Hughes was among several senators who represent rural areas who on Monday argued that increasing the size of rural districts can make it unmanageable to represent constituents.

“It’s about servicing the citizens of the state of Nebraska," Hughes said. "They deserve representation. They deserve access to their senator.”

Hughes and Kolterman are both term-limited Republicans and have only a year left in office.

The debate became heated at times Monday, though much of the action was taking place away from microphones — in side conversations and the map room.

Lawmakers debated alternatives, including Wayne’s map and a version of Wayne’s map with a reconfigured Lancaster County area. The latter, an amendment sponsored by Kolterman, gained support from area senators in both parties.

Many lawmakers who opposed the Republican proposal spoke about specific changes that would happen to their districts, slicing up communities they see as cohesive or drastically altering the area they represent. Guidelines passed by the Legislature require redrawn boundaries to follow county lines when practical, preserve communities of interest, and allow for the core of current districts to be preserved.

Sen. Michaela Cavanaugh of Omaha, a Democrat, said the map would "tear apart District 6," calling it a "purely partisan" move to make reelection harder for Sen. Wendy DeBoer of Bennington, also a Democrat, in the neighboring 10th District. Sen. Anna Wishart of Lincoln, another Democrat, said all but four of 14 distinct neighborhoods currently in her district, District 27, would be eliminated.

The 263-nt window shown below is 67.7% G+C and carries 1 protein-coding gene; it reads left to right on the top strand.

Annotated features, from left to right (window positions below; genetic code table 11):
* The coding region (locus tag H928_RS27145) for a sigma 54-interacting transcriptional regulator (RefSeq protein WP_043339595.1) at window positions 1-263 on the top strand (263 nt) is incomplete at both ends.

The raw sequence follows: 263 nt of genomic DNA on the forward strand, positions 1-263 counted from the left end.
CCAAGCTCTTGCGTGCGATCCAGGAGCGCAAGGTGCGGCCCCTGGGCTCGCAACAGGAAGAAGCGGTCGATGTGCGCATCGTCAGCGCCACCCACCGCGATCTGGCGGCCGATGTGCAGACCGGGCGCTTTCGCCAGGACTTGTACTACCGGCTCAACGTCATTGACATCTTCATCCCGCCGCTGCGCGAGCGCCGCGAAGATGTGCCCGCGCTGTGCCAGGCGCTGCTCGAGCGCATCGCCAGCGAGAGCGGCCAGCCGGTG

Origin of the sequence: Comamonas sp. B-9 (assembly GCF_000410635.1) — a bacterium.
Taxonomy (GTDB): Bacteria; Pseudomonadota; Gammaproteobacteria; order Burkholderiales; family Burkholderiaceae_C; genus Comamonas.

Still many emphasized — some while arguing against changes to their districts — that districts belong to Nebraskans and not individual legislators. Or, that people just aren't that engaged.

“People don’t know who their senator is, and they could care less,” said Sen. Steve Erdman of Bayard.

A few Democratic senators referred to testimony in Omaha last week from Kristie Pfabe, a math professor who conducted an analysis of both plans. Guidelines adopted by the Legislature allow legislative districts to have up to 5% more or 5% fewer people than the 40,030 target number.

In Pfabe's analysis, Wayne’s map showed "more randomness" in how districts varied above and below the ideal population, while Linehan’s map showed a clear trend favoring rural districts.

"The math doesn't lie," said Sen. Adam Morfeld of Lincoln.

After Morfeld and others referenced that analysis, Sen. Tom Briese of Albion argued that those deviations are inherent to preserving the core of current districts and minimizing changes to districts' boundaries.

Lawmakers aim to finish redistricting by Sept. 30.

The full Legislature plans to consider less controversial items Tuesday and Wednesday, such as maps for the Public Service Commission and Supreme Court judges’ districts.

Speaker Mike Hilgers of Lincoln told lawmakers that he intends to be in his office with Linehan and Wayne “as long as it takes” Tuesday night. He invited lawmakers to come work and voice their concerns.